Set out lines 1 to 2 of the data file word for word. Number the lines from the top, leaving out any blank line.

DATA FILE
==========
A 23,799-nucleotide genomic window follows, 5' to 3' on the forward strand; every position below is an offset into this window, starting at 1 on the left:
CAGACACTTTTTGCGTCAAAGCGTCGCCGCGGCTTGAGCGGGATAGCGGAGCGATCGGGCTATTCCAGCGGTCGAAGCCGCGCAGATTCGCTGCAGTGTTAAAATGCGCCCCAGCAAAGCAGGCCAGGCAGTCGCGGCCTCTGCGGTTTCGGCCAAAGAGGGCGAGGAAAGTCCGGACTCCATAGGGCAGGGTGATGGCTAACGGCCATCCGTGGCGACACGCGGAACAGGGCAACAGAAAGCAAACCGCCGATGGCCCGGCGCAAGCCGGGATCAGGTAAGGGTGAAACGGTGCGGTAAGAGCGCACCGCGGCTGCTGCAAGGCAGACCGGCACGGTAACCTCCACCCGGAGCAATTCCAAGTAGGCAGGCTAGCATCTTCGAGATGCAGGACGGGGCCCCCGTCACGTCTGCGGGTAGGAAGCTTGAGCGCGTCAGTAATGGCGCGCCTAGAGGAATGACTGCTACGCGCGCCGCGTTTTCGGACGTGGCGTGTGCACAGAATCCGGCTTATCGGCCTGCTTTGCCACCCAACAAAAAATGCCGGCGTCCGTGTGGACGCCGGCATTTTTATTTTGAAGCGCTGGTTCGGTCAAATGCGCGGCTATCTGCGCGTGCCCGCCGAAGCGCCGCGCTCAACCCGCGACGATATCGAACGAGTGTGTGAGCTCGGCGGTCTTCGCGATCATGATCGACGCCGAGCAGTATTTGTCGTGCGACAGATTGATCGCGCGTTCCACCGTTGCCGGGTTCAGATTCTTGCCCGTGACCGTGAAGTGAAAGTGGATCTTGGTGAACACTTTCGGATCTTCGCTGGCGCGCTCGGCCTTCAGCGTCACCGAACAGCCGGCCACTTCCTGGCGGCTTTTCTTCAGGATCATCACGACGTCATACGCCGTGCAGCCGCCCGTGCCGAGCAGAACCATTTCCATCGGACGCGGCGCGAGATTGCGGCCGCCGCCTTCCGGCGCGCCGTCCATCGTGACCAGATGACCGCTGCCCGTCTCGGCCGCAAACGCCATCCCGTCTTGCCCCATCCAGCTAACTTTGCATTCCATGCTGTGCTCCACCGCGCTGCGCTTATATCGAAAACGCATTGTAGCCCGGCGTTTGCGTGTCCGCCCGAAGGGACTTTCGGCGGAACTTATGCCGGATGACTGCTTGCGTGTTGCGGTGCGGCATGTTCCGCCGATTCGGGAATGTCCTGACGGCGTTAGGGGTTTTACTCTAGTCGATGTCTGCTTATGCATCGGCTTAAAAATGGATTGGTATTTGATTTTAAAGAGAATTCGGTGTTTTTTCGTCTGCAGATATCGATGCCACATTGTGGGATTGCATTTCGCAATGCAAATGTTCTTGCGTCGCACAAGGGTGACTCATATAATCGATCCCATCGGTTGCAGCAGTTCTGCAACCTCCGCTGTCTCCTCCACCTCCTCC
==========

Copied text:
A 23,799-nucleotide genomic window follows, 5' to 3' on the forward strand; every position below is an offset into this window, starting at 1 on the left:
CAGACACTTTTTGCGTCAAAGCGTCGCCGCGGCTTGAGCGGGATAGCGGAGCGATCGGGCTATTCCAGCGGTCGAAGCCGCGCAGATTCGCTGCAGTGTTAAAATGCGCCCCAGCAAAGCAGGCCAGGCAGTCGCGGCCTCTGCGGTTTCGGCCAAAGAGGGCGAGGAAAGTCCGGACTCCATAGGGCAGGGTGATGGCTAACGGCCATCCGTGGCGACACGCGGAACAGGGCAACAGAAAGCAAACCGCCGATGGCCCGGCGCAAGCCGGGATCAGGTAAGGGTGAAACGGTGCGGTAAGAGCGCACCGCGGCTGCTGCAAGGCAGACCGGCACGGTAACCTCCACCCGGAGCAATTCCAAGTAGGCAGGCTAGCATCTTCGAGATGCAGGACGGGGCCCCCGTCACGTCTGCGGGTAGGAAGCTTGAGCGCGTCAGTAATGGCGCGCCTAGAGGAATGACTGCTACGCGCGCCGCGTTTTCGGACGTGGCGTGTGCACAGAATCCGGCTTATCGGCCTGCTTTGCCACCCAACAAAAAATGCCGGCGTCCGTGTGGACGCCGGCATTTTTATTTTGAAGCGCTGGTTCGGTCAAATGCGCGGCTATCTGCGCGTGCCCGCCGAAGCGCCGCGCTCAACCCGCGACGATATCGAACGAGTGTGTGAGCTCGGCGGTCTTCGCGATCATGATCGACGCCGAGCAGTATTTGTCGTGCGACAGATTGATCGCGCGTTCCACCGTTGCCGGGTTCAGATTCTTGCCCGTGACCGTGAAGTGAAAGTGGATCTTGGTGAACACTTTCGGATCTTCGCTGGCGCGCTCGGCCTTCAGCGTCACCGAACAGCCGGCCACTTCCTGGCGGCTTTTCTTCAGGATCATCACGACGTCATACGCCGTGCAGCCGCCCGTGCCGAGCAGAACCATTTCCATCGGACGCGGCGCGAGATTGCGGCCGCCGCCTTCCGGCGCGCCGTCCATCGTGACCAGATGACCGCTGCCCGTCTCGGCCGCAAACGCCATCCCGTCTTGCCCCATCCAGCTAACTTTGCATTCCATGCTGTGCTCCACCGCGCTGCGCTTATATCGAAAACGCATTGTAGCCCGGCGTTTGCGTGTCCGCCCGAAGGGACTTTCGGCGGAACTTATGCCGGATGACTGCTTGCGTGTTGCGGTGCGGCATGTTCCGCCGATTCGGGAATGTCCTGACGGCGTTAGGGGTTTTACTCTAGTCGATGTCTGCTTATGCATCGGCTTAAAAATGGATTGGTATTTGATTTTAAAGAGAATTCGGTGTTTTTTCGTCTGCAGATATCGATGCCACATTGTGGGATTGCATTTCGCAATGCAAATGTTCTTGCGTCGCACAAGGGTGACTCATATAATCGATCCCATCGGTTGCAGCAGTTCTGCAACCTCCGCTGTCTCCTCCACCTCCTCC